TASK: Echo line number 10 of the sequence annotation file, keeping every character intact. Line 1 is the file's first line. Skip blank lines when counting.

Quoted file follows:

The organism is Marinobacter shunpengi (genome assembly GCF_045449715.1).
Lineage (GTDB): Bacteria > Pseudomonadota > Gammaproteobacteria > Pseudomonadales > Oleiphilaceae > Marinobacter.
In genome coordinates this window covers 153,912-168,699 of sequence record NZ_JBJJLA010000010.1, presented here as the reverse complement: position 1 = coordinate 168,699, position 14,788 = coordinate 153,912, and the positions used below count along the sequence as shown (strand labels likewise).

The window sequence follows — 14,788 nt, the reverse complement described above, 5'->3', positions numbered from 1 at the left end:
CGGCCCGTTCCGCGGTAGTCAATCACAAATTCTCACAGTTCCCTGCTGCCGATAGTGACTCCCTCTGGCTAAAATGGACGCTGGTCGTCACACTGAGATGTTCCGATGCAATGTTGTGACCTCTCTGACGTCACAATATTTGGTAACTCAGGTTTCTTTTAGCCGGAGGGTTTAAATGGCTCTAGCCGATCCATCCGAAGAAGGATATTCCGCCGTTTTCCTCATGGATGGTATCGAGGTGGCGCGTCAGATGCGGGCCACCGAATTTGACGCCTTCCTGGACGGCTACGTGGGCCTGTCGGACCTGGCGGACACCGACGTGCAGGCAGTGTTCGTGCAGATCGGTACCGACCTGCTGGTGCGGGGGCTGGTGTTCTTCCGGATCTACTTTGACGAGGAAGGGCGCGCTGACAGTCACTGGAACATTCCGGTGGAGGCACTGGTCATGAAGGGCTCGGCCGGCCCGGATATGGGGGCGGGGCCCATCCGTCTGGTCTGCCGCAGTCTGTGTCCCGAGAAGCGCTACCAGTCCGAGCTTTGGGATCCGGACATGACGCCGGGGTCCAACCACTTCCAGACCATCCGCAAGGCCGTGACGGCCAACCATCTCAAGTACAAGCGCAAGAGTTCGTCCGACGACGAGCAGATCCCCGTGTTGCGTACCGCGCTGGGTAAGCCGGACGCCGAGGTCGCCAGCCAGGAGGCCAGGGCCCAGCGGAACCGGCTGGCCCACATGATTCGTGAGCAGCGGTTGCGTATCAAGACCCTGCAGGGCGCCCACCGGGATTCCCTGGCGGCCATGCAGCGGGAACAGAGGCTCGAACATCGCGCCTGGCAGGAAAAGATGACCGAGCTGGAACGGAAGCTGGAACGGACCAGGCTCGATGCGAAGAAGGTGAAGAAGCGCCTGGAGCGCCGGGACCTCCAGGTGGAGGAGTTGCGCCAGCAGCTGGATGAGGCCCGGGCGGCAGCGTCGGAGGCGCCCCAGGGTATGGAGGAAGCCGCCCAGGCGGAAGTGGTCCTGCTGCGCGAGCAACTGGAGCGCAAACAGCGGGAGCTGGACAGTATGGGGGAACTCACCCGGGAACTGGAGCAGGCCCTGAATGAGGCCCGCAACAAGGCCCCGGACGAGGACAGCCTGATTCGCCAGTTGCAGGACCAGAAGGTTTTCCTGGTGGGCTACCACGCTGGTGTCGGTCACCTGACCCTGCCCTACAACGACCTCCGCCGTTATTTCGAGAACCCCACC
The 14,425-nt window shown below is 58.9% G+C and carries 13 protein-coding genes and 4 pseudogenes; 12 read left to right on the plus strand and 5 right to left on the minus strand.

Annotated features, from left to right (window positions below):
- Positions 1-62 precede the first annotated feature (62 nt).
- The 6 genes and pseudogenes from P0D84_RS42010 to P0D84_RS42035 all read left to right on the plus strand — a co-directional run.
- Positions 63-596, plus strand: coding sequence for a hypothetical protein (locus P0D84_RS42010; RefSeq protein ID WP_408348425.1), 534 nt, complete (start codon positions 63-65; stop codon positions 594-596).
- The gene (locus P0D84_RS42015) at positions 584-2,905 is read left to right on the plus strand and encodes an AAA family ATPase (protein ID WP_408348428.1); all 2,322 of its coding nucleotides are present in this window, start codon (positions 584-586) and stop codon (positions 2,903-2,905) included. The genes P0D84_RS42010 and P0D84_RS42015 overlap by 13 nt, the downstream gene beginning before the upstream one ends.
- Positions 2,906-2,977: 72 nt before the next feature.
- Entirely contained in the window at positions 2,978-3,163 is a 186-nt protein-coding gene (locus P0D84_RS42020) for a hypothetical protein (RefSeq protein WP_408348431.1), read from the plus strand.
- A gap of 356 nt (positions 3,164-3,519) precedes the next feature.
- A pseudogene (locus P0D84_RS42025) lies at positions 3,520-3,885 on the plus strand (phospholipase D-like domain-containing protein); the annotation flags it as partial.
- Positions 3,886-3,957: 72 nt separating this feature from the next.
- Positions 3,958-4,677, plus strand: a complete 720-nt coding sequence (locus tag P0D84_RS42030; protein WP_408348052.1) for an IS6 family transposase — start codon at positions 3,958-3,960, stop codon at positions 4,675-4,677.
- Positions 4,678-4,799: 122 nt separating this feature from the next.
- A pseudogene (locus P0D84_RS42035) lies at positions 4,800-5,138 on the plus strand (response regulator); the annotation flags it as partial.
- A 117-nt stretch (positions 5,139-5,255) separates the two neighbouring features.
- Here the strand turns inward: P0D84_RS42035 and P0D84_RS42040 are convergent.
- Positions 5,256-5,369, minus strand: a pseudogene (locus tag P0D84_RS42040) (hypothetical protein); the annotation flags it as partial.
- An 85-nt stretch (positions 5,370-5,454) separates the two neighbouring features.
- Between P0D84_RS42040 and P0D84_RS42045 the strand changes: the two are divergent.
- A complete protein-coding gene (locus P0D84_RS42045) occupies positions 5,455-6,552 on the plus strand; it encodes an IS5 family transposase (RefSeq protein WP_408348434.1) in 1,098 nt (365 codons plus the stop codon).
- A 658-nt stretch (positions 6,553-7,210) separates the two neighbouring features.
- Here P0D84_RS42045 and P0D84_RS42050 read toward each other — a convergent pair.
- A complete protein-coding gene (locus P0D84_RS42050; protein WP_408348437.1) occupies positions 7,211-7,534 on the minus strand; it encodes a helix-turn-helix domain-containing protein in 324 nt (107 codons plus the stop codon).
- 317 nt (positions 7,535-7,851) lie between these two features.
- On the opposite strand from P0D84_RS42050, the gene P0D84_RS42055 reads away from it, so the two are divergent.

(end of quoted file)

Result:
- Positions 63-596, plus strand: coding sequence for a hypothetical protein (locus P0D84_RS42010; RefSeq protein ID WP_408348425.1), 534 nt, complete (start codon positions 63-65; stop codon positions 594-596).